There is a historical gender-bias in investment and finance, with women often considered “too soft” and “not enough returns-focused”, whereas their comparative strengths in leadership positions and their importance as key consumer is often overlooked. This explains the extremely low proportion of women investors across the globe, and especially in Asia.

However, the trend is changing. This is in part due to the increasing number of female high net worth individuals; they are high breadwinners, entrepreneurs but also heirs of a considerable proportion of Asia’s wealth. Even more important, is the increasing number of educated women in Asia. According to a 2008 survey, more than half of women with business degrees out-earn their husbands. This is especially true in countries such as Bangladesh, where more and more women gain access to higher education, achieve higher income and bring the region one step closer to inclusive growth and sustainable development. What’s more, women have become savvy investors. Research shows that 70% of married women fire their financial professionals within one year of their husband’s deaths.

For impact investing in Asia, this is good news. IIX’s database shows that women investors are more socially-minded and tend to focus on more human-centric investments such as health and education, rather than technology-focused energy businesses. Most importantly, women’s strong relationship with philanthropy means that they tend to donate more of their wealth to philanthropic means than men. As the world’s attention turns towards the development potential of social capital markets in the region, this creates an opportunity of transferring large amounts of wealth from the philanthropy sphere into impact investing.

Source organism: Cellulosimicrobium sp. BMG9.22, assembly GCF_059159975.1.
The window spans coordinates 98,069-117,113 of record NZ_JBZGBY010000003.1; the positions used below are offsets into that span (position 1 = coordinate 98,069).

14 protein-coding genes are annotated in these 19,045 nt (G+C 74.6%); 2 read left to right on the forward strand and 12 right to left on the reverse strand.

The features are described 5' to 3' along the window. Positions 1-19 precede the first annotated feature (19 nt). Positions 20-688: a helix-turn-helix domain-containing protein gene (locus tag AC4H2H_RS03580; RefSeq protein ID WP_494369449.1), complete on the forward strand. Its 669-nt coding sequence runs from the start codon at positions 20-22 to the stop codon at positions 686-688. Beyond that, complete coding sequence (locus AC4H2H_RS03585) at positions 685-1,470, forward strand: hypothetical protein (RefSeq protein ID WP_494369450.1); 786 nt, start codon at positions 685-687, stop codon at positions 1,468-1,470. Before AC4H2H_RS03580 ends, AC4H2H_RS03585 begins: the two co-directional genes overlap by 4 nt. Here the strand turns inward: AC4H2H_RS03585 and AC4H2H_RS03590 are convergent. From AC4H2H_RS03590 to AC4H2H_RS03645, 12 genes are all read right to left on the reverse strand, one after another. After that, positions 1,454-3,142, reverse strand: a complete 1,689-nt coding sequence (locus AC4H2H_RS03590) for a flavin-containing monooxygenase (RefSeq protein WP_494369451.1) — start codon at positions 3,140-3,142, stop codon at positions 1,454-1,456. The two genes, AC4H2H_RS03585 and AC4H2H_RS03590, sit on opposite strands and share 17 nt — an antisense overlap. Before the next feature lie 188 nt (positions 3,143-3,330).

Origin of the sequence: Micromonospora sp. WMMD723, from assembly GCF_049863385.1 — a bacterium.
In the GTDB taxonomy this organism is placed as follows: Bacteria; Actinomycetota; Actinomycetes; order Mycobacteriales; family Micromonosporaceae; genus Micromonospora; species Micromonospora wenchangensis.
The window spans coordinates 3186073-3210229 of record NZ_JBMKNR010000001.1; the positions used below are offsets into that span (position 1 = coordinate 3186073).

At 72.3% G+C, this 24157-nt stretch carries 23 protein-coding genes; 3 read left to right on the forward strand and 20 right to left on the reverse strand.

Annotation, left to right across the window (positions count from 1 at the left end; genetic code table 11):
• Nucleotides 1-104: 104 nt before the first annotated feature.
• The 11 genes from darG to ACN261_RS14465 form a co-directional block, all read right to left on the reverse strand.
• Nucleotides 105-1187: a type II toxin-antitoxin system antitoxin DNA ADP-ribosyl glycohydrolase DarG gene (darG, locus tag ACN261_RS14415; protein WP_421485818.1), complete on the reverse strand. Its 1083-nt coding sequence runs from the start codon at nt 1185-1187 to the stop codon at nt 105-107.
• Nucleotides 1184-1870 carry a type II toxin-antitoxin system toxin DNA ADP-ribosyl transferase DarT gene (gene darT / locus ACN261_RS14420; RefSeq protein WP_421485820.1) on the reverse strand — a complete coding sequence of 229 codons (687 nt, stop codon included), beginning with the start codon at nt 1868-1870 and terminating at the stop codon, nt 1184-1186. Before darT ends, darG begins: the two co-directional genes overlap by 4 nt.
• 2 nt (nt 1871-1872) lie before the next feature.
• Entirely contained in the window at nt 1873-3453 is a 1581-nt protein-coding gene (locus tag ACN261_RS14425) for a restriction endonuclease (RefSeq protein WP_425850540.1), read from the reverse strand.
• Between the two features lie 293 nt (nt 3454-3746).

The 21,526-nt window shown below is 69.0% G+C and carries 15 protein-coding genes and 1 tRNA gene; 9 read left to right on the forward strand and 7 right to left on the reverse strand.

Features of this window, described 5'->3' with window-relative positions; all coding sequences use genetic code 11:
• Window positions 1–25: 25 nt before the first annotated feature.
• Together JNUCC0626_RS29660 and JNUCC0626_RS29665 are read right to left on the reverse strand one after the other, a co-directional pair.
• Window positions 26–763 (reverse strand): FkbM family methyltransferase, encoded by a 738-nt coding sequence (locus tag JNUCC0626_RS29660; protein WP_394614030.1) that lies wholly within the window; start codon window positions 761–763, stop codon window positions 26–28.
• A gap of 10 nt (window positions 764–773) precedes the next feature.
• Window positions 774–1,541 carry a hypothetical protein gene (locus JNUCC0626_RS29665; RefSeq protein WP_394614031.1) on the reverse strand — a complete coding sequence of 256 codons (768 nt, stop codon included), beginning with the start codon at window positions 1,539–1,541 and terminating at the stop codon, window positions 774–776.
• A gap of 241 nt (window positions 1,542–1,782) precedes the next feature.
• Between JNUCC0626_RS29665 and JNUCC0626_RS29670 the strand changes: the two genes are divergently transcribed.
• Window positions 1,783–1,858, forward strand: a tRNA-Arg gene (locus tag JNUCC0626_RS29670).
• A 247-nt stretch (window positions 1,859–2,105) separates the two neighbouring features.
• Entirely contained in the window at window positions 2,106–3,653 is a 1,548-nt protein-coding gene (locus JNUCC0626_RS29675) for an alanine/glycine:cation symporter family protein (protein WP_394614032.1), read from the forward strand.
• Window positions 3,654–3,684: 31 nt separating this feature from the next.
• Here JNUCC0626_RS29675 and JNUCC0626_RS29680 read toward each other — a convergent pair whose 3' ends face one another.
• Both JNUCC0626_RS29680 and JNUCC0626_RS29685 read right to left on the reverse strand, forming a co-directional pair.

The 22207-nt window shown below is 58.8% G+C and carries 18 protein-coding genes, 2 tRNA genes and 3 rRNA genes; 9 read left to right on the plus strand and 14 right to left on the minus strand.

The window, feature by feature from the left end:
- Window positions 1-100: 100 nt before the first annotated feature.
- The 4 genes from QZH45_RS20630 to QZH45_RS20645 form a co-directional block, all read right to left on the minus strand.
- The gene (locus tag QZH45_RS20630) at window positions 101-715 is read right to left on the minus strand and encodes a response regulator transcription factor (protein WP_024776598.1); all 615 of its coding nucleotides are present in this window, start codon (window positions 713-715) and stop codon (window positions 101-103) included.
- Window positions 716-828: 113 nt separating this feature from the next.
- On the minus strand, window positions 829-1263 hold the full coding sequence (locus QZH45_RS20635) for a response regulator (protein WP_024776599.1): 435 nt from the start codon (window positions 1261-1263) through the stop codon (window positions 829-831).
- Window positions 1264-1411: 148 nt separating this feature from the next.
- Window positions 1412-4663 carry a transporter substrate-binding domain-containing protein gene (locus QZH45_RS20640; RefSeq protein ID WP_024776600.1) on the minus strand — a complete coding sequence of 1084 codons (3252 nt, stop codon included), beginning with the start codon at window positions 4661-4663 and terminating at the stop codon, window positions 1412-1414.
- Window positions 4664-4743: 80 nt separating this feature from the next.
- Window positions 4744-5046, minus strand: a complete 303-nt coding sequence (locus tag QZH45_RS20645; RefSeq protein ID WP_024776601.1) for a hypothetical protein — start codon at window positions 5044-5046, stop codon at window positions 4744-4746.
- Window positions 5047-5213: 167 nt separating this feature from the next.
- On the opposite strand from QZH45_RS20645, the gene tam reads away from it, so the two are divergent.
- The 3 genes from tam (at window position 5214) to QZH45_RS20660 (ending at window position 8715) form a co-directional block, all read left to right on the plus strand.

There are still a number of challenges. Studies show that at present, women investors tend to take money for impact investing from their traditional investment buckets instead of decreasing their philanthropy dollars. This is due to the limited knowledge and lack of confidence in impact investing, exacerbated by the lack of familiarity of traditional financial advisors in this new field. There is also a lack of tools to help investors decide how and where to invest.

To fully capitalize on the potential of women in impact investing, more effort is needed to help provide the information women need to become confident impact investors. Shujog and IIX are working together to translate this need into action in Asia through investor education, knowledge building and developing appropriate investment tools to help more women become key contributors of Asia’s social capital markets.